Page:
ISIS: The downside of foreign fighters

The Soufan Group IntelBrief: Last week, in the northeast Syrian city of Raqqa — the capital of the Islamic State’s self-proclaimed caliphate — internal violence served as an example of the problems the group faces in managing the unmanageable. A group of Uzbek fighters, who had set up residence in several luxury houses along a lake outside of Raqqa, had gone to fight for the Islamic State in Iraq. Upon their return, they found that the houses they thought they had claimed as spoils of war were now occupied by Chechen and Arab foreign fighters. Uzbek and Chechen fighters are highly regarded for their fighting prowess, as seen most recently in Afghanistan and Pakistan; however, this does not translate into an equally effective ability to negotiate or mediate conflict. The situation escalated and after snipers and assault rifles entered the fray, at least six Islamic State fighters were dead. Leadership became involved, through both the group’s sharia courts and direct intervention.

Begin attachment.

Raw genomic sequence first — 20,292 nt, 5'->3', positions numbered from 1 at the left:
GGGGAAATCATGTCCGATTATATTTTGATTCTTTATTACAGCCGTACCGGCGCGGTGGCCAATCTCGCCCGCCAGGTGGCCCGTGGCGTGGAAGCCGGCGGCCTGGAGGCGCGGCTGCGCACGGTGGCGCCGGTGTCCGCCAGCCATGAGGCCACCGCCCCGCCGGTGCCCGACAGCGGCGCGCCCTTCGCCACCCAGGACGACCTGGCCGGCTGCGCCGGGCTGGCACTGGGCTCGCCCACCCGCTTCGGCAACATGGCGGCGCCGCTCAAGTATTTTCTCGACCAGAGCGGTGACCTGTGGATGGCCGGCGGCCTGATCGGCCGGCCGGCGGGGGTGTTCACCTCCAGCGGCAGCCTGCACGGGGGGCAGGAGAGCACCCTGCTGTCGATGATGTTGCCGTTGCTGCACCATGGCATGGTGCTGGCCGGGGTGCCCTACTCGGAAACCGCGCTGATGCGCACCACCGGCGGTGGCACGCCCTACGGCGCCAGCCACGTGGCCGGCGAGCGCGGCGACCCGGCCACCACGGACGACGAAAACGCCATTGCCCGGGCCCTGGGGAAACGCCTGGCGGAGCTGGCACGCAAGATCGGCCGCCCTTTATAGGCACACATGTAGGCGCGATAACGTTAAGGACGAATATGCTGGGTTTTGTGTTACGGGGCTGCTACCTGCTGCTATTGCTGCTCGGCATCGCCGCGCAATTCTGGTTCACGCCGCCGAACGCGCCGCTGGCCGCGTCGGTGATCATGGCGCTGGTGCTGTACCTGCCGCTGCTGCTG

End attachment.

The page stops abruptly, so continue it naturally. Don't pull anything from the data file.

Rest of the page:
This incident is significant because it illustrates the downside of Islamic State recruiting efforts. The idea of a global collection of individually-motivated fighters is far from the reality of handling such a diverse group. Twitter helps the Islamic State attract international recruits but it doesn’t keep them from fighting with each other and everyone else. It is difficult enough to manage a fighting group bound by local ties and goals — as seen in the failure of the Free Syrian Army. It is nearly impossible to do so with a group whose goals vary from martyrdom to marriage, in 20 different languages. The same difficulties that beset the anti-Islamic State coalition — competing goals, petty rivalries, language barriers—also beset the Islamic State, which has less of an ability to mitigate those problems as it also deals with airstrikes and ground attacks. [Continue reading…]

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